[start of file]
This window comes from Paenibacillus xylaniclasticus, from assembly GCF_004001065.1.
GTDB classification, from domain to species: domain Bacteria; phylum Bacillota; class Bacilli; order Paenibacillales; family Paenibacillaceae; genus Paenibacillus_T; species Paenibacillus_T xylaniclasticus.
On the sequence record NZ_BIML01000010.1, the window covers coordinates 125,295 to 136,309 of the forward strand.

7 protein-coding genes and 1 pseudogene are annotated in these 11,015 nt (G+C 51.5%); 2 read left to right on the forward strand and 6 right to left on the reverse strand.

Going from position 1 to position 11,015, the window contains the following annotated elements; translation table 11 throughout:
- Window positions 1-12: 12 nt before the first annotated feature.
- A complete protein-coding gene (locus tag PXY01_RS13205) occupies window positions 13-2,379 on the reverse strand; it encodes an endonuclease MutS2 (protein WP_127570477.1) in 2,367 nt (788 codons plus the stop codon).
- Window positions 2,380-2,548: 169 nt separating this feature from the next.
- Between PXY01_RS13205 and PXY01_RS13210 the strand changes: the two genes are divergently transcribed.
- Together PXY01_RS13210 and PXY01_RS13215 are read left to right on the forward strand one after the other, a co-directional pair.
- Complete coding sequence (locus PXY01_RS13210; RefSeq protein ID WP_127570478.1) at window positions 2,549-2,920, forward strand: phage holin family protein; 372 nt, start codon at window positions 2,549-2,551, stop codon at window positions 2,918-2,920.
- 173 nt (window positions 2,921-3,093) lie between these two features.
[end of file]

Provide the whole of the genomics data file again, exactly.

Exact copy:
This window comes from Paenibacillus xylaniclasticus, from assembly GCF_004001065.1.
GTDB classification, from domain to species: domain Bacteria; phylum Bacillota; class Bacilli; order Paenibacillales; family Paenibacillaceae; genus Paenibacillus_T; species Paenibacillus_T xylaniclasticus.
On the sequence record NZ_BIML01000010.1, the window covers coordinates 125,295 to 136,309 of the forward strand.

7 protein-coding genes and 1 pseudogene are annotated in these 11,015 nt (G+C 51.5%); 2 read left to right on the forward strand and 6 right to left on the reverse strand.

Going from position 1 to position 11,015, the window contains the following annotated elements; translation table 11 throughout:
- Window positions 1-12: 12 nt before the first annotated feature.
- A complete protein-coding gene (locus tag PXY01_RS13205) occupies window positions 13-2,379 on the reverse strand; it encodes an endonuclease MutS2 (protein WP_127570477.1) in 2,367 nt (788 codons plus the stop codon).
- Window positions 2,380-2,548: 169 nt separating this feature from the next.
- Between PXY01_RS13205 and PXY01_RS13210 the strand changes: the two genes are divergently transcribed.
- Together PXY01_RS13210 and PXY01_RS13215 are read left to right on the forward strand one after the other, a co-directional pair.
- Complete coding sequence (locus PXY01_RS13210; RefSeq protein ID WP_127570478.1) at window positions 2,549-2,920, forward strand: phage holin family protein; 372 nt, start codon at window positions 2,549-2,551, stop codon at window positions 2,918-2,920.
- 173 nt (window positions 2,921-3,093) lie between these two features.